Now, it doesn’t matter how much you overdesign a bag, the fact remains that one side will be weighed down more than the other unless you have something to balance it off. This is no worse than a cooler or a shopping bag. Come back when you have a real complaint.

      • M says:

        Dear Luke,
        I have to question why you feel the need to be offensive in your responses to people’s observations. An intelligent response would be to question someone’s views without the need to shoot them down with your uneducated and arrogant views. After all they are just views. Are you a qualified ergonomist/Human Scientist? Are you a Designer? Or, are you just looking for an argument for the sake of it? Do you actually have any work to do? (I acknowledge the irony of writing this on a forum in work hours BTW so don’t bother mentioning it. I just felt the need to respond to your postings which actively discourage people expressing a view that doesn’t tie in with yours!)

        I believe Mr Disgruntled Ergonomist was expressing frustration at the use of the term ‘Ergonomically Designed’. I have to agree with him. This term is over used and used inappropriately. Ergonomists input to designer’s work. They even do some design work! You correctly refer to a number of subjects that input into the ergonomic design process, but they also consider how users may use the product, inside and outside of its intended scope of use. 10kgs in each hand and a small 10mm strip of plastic, regardless of it being curved and smooth does not make it ergonomically designed. If the intended use is to transport 6 bottles for more than a few meters, then due consideration should have been given to the profile and width of the handle. ‘Any’ ergonomist would pick up on this, so I think the comment stands. This isn’t ergonomically designed and I second the motion that this term is over used/used inappropriately by many professions.

        Finally a bit of advice Luke: Get off your high horse and take a chill pill. Forums are for sharing views not insulting people. In the real world you’d end up with 2 black eyes…….probably best you stay at home behind your computer screen then!


        p.s. If your veins are bulging just by holding your hands below your heart I’d seek medical advice my friend. Your nutrition is clearly not balanced!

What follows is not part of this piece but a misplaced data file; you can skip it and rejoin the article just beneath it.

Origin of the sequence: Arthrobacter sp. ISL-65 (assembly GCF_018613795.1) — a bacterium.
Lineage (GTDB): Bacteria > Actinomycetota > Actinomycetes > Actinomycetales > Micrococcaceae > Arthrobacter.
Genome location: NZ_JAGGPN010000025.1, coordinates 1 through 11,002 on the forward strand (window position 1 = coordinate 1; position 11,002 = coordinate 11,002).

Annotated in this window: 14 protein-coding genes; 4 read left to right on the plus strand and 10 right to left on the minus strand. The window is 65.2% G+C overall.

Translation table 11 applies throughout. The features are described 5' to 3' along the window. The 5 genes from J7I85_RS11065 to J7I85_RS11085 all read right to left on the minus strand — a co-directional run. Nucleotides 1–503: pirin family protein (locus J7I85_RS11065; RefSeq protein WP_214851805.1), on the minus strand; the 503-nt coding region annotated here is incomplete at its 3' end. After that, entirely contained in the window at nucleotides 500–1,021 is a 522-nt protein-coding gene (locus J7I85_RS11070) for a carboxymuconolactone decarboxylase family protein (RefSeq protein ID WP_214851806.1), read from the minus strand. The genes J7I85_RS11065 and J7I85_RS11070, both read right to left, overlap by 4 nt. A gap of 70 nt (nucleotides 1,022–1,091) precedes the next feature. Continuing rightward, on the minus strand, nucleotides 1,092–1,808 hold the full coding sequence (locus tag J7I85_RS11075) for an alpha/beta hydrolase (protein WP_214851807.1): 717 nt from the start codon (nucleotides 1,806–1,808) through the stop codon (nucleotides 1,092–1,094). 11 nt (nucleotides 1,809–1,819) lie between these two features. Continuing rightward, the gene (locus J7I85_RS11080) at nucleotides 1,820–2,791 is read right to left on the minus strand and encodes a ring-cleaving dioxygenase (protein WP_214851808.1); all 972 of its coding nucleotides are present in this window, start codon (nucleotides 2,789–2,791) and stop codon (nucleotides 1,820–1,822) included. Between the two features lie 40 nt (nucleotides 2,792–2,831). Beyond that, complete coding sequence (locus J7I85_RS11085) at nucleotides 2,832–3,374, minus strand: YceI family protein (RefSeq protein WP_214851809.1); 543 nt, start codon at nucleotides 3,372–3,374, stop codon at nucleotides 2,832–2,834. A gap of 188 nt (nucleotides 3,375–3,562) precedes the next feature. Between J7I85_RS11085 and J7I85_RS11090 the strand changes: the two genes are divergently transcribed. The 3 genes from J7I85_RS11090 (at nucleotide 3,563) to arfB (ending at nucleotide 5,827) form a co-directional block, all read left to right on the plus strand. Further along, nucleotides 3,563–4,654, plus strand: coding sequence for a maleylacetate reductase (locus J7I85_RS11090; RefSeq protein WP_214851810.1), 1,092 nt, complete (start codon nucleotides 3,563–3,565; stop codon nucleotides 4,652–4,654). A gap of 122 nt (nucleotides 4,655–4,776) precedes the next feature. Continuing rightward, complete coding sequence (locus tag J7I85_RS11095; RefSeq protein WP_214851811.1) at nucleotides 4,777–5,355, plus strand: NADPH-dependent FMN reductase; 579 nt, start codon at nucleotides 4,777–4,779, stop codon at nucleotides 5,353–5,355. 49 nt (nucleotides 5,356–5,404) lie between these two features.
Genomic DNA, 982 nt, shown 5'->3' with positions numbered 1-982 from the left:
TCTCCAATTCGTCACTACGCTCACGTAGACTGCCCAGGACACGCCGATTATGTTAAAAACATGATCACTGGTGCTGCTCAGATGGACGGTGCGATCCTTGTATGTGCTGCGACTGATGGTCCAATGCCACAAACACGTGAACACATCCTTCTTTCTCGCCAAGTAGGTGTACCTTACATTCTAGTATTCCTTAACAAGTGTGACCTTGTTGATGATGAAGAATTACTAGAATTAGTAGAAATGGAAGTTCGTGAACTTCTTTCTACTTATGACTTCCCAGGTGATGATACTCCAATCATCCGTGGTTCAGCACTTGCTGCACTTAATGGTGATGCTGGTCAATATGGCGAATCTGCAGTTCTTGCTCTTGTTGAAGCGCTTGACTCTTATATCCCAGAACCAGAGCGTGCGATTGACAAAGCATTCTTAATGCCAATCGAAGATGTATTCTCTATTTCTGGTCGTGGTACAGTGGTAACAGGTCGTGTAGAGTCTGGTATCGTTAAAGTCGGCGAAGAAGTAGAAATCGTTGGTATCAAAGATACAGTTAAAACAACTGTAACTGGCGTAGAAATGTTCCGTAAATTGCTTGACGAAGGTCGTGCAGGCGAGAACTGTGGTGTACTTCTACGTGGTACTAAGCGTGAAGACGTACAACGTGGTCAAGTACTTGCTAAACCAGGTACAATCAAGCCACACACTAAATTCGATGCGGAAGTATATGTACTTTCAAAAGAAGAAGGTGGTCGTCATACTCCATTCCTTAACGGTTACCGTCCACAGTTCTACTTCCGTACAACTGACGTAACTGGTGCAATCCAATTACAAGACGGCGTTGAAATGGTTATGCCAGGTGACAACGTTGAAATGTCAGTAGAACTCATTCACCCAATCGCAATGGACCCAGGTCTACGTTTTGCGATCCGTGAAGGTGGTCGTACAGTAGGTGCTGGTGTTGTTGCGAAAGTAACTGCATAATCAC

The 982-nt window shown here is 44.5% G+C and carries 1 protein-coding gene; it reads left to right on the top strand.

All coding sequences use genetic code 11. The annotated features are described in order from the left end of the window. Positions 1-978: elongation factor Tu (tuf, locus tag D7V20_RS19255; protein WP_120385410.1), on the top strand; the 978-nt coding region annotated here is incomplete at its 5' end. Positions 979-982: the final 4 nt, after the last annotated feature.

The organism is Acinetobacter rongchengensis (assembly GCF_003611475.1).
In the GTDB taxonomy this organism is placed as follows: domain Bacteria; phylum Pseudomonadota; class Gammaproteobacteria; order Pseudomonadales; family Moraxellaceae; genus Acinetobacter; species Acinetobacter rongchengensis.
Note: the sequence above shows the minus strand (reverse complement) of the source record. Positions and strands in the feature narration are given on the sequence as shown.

• Luke says:

          Hold your arm out perpendicular to your torso. Unless you’re really chubby or really young, you should just barely see bluish streaks on the back of your hand. These are some of the veins in your hand.

          Lift your arm just a few degrees, maybe a tad more if you have high blood pressure. Hold it there for a few moments. Your veins should fade and you might possibly find there are ever so slight grooves where you saw your veins. This is due to blood rapidly draining from your arm, causing your veins to collapse.

          Now, drop your arm limp. Let it sit there for a little bit. Not only should you see the grooves fill in and the blue streaks return, they might even buldge out a bit. This is due to blood pooling slightly in your arm, as it now has to return against a gravitational gradient.

          If you’d know crap about anatomy and physiology, you’d know that this is a totally normal process with very little to do with nutrition, and the visually apparent effect becomes more pronounced as people age.

          That so-called ergonomist didn’t know something as simple and fundamental as this, faulting the design for it, so I really must wonder what else he doesn’t know.

          As for your spiel about ergonomics, by what systematic metric would a design be considered ergonomic? Well? Yeah, exactly, there isn’t one. The closest thing to that would be an itemization of risk factors for injury. Beyond that, the degree to which something is ergonomic demands a subjective comparison to objects with a similar function. This is certainly more ergonomic than alternatives, such as a boxy cooler or a loose bag. As far as it matters, claiming it’s ergonomic isn’t inaccurate.

          I don’t get black eyes, despite being an arrogant bastard at times. Do you know why? Because I’m usually right about the things I criticize.

          • Carl says:

            you are wrong about this product though. its crap.

          • Luke says:

            I never said anything about the merits of the design as a whole. Try again next time, m’kay?

          • m says:

            Muscles are perform a critical service, as well as of moving our bodies about, of helping the heart pump blood (oxygen and CO2, nutrients and waste products) around the body and through the liver by constricting and relaxing around the veins and arteries. A tight grip around a handle that has a small cross section will restrict blood flow. This has the side effect of causing a build up of lactic acid in the blood (caused as a by product of muscles tensing up), because the toxins are not being evacuated.